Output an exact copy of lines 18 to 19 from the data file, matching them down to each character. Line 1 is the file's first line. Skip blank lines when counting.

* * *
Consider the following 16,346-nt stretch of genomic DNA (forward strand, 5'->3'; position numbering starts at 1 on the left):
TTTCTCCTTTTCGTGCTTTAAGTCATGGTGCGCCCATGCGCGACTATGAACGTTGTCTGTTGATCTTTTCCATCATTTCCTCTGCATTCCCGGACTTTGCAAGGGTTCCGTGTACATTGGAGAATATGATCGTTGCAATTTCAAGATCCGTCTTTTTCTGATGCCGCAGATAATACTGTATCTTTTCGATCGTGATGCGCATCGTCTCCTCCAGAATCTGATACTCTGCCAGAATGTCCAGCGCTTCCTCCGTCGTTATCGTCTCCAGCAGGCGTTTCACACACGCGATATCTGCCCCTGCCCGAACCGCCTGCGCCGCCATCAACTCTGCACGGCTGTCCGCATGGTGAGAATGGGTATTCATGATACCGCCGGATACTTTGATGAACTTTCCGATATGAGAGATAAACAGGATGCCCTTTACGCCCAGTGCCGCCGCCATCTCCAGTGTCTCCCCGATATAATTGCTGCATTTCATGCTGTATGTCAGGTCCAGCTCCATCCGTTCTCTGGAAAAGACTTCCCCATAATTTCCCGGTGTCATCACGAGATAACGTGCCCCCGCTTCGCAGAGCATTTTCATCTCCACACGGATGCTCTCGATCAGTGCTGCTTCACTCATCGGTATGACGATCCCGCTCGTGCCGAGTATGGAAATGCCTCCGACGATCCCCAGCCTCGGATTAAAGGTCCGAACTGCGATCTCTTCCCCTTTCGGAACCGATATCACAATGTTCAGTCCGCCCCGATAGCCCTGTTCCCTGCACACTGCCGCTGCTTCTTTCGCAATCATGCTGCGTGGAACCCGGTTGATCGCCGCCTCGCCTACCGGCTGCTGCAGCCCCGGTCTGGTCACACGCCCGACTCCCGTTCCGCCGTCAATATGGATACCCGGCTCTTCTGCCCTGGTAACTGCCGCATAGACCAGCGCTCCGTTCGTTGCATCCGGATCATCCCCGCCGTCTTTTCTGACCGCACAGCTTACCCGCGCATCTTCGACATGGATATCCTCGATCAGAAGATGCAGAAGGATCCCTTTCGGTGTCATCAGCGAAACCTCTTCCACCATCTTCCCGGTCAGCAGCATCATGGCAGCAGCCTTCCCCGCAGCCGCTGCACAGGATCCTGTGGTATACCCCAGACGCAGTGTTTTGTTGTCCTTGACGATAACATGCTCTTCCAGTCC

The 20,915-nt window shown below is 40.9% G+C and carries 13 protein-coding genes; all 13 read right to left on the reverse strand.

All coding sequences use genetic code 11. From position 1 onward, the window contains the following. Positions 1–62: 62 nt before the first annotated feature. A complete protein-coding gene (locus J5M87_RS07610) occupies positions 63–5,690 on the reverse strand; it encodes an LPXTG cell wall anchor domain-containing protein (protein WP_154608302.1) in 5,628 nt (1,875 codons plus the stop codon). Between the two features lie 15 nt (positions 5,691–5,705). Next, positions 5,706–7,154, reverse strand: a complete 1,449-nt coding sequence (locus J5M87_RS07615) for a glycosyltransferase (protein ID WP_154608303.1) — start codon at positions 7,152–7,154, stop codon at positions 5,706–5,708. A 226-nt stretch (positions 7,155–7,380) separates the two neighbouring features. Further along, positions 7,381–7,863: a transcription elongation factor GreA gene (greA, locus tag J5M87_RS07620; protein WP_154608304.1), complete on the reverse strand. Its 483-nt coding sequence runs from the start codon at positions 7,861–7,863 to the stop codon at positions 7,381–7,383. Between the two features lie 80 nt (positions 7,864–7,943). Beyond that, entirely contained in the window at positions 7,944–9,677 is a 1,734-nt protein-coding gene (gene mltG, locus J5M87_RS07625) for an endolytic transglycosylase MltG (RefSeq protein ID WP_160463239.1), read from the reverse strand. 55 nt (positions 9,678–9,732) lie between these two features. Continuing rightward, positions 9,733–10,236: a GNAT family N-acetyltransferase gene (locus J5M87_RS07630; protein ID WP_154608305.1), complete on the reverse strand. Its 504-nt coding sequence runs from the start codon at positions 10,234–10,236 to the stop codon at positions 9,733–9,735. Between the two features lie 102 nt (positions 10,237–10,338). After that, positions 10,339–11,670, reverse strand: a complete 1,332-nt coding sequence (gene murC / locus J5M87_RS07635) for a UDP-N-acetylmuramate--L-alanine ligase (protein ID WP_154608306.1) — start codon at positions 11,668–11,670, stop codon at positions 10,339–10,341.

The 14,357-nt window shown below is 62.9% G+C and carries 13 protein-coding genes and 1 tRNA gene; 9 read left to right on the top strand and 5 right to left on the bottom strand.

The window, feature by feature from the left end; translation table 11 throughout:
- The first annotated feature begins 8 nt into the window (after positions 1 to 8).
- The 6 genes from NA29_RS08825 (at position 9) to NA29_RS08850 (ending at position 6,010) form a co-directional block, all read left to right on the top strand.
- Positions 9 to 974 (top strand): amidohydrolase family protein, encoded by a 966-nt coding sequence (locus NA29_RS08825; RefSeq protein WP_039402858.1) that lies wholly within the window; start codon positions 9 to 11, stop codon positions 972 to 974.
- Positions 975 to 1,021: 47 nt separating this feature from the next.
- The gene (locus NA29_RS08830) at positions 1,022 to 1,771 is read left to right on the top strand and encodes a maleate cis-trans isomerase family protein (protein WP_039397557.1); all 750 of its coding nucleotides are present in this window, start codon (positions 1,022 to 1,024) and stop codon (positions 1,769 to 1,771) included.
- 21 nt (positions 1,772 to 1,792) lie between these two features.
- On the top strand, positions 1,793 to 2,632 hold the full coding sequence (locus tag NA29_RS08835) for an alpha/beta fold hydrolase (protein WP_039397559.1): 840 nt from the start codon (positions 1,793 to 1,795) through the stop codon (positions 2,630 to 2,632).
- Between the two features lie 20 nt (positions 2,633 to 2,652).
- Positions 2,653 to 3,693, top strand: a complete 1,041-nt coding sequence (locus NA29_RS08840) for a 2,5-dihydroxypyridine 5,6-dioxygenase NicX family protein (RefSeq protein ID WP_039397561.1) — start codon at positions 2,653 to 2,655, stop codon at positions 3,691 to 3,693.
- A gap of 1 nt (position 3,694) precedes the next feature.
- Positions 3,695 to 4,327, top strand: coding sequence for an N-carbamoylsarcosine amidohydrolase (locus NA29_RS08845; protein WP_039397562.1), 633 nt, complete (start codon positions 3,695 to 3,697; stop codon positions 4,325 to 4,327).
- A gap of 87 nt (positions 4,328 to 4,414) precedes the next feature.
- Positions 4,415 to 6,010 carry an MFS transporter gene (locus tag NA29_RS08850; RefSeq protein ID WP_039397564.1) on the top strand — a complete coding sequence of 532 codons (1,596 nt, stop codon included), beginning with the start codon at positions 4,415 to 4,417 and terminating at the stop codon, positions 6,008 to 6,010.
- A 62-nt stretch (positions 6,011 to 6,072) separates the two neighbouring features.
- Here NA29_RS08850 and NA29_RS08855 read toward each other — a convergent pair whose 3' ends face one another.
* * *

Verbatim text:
- A gap of 87 nt (positions 4,328 to 4,414) precedes the next feature.
- Positions 4,415 to 6,010 carry an MFS transporter gene (locus tag NA29_RS08850; RefSeq protein ID WP_039397564.1) on the top strand — a complete coding sequence of 532 codons (1,596 nt, stop codon included), beginning with the start codon at positions 4,415 to 4,417 and terminating at the stop codon, positions 6,008 to 6,010.